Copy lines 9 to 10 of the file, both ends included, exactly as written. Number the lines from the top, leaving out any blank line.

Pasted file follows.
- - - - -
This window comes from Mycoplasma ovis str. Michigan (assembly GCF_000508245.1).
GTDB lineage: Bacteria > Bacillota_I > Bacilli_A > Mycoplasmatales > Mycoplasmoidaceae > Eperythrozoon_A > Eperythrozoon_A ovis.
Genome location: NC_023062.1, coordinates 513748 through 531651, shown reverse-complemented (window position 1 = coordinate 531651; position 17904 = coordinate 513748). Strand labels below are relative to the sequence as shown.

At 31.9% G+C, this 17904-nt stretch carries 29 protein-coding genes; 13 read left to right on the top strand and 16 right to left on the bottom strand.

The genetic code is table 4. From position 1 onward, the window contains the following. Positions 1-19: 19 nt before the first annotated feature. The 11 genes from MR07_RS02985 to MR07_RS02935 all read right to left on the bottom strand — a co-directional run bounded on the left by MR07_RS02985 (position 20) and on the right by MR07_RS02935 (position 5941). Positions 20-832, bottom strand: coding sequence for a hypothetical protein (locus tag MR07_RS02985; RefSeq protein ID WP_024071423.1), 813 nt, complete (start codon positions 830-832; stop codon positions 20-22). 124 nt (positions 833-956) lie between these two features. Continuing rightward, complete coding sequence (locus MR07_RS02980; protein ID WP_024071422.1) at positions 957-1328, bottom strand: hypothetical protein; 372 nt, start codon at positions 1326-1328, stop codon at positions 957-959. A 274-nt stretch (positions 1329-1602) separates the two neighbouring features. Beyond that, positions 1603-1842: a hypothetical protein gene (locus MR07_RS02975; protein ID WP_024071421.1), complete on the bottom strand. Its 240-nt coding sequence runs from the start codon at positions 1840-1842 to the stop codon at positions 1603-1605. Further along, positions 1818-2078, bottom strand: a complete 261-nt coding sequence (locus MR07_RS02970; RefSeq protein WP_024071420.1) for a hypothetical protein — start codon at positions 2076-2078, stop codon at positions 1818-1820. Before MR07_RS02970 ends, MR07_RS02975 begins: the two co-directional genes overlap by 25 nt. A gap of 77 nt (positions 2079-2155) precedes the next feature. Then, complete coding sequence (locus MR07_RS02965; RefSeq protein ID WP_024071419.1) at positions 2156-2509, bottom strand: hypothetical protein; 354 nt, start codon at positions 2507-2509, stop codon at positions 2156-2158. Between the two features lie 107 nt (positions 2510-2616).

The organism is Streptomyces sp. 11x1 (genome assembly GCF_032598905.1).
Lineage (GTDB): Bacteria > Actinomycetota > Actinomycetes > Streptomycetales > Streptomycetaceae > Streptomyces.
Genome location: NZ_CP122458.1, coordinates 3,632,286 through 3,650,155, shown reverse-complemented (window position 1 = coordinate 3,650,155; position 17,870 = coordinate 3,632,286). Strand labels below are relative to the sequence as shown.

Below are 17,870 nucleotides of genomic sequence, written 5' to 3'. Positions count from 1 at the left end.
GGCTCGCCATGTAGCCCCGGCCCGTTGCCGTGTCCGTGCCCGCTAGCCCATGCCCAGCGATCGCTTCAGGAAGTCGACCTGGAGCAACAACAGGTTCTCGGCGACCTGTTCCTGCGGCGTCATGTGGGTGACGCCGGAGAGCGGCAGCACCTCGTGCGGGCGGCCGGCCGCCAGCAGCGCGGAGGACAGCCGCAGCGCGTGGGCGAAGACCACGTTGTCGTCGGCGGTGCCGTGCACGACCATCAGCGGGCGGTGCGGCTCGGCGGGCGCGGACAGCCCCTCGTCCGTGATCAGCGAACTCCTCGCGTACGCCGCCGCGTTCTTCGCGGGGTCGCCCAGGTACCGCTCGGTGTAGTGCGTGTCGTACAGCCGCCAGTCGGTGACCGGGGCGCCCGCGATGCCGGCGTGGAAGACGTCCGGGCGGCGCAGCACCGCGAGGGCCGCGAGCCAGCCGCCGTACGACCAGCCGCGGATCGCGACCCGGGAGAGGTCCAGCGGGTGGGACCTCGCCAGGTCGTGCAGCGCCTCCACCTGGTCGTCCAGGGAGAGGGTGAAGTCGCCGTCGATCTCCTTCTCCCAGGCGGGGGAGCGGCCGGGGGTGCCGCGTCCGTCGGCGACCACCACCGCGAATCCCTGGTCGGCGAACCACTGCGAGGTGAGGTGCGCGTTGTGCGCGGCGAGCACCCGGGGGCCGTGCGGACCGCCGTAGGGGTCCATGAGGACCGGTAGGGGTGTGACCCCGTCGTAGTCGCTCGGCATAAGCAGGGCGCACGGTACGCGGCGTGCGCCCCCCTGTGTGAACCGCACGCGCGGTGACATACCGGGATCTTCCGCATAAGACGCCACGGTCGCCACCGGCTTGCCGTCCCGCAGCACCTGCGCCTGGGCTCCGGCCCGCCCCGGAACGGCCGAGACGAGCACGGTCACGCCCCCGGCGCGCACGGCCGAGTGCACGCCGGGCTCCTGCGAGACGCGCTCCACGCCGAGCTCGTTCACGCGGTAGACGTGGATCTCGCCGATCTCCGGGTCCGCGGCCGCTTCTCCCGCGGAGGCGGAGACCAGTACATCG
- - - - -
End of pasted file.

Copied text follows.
Below are 17,870 nucleotides of genomic sequence, written 5' to 3'. Positions count from 1 at the left end.
GGCTCGCCATGTAGCCCCGGCCCGTTGCCGTGTCCGTGCCCGCTAGCCCATGCCCAGCGATCGCTTCAGGAAGTCGACCTGGAGCAACAACAGGTTCTCGGCGACCTGTTCCTGCGGCGTCATGTGGGTGACGCCGGAGAGCGGCAGCACCTCGTGCGGGCGGCCGGCCGCCAGCAGCGCGGAGGACAGCCGCAGCGCGTGGGCGAAGACCACGTTGTCGTCGGCGGTGCCGTGCACGACCATCAGCGGGCGGTGCGGCTCGGCGGGCGCGGACAGCCCCTCGTCCGTGATCAGCGAACTCCTCGCGTACGCCGCCGCGTTCTTCGCGGGGTCGCCCAGGTACCGCTCGGTGTAGTGCGTGTCGTACAGCCGCCAGTCGGTGACCGGGGCGCCCGCGATGCCGGCGTGGAAGACGTCCGGGCGGCGCAGCACCGCGAGGGCCGCGAGCCAGCCGCCGTACGACCAGCCGCGGATCGCGACCCGGGAGAGGTCCAGCGGGTGGGACCTCGCCAGGTCGTGCAGCGCCTCCACCTGGTCGTCCAGGGAGAGGGTGAAGTCGCCGTCGATCTCCTTCTCCCAGGCGGGGGAGCGGCCGGGGGTGCCGCGTCCGTCGGCGACCACCACCGCGAATCCCTGGTCGGCGAACCACTGCGAGGTGAGGTGCGCGTTGTGCGCGGCGAGCACCCGGGGGCCGTGCGGACCGCCGTAGGGGTCCATGAGGACCGGTAGGGGTGTGACCCCGTCGTAGTCGCTCGGCATAAGCAGGGCGCACGGTACGCGGCGTGCGCCCCCCTGTGTGAACCGCACGCGCGGTGACATACCGGGATCTTCCGCATAAGACGCCACGGTCGCCACCGGCTTGCCGTCCCGCAGCACCTGCGCCTGGGCTCCGGCCCGCCCCGGAACGGCCGAGACGAGCACGGTCACGCCCCCGGCGCGCACGGCCGAGTGCACGCCGGGCTCCTGCGAGACGCGCTCCACGCCGAGCTCGTTCACGCGGTAGACGTGGATCTCGCCGATCTCCGGGTCCGCGGCCGCTTCTCCCGCGGAGGCGGAGACCAGTACATCG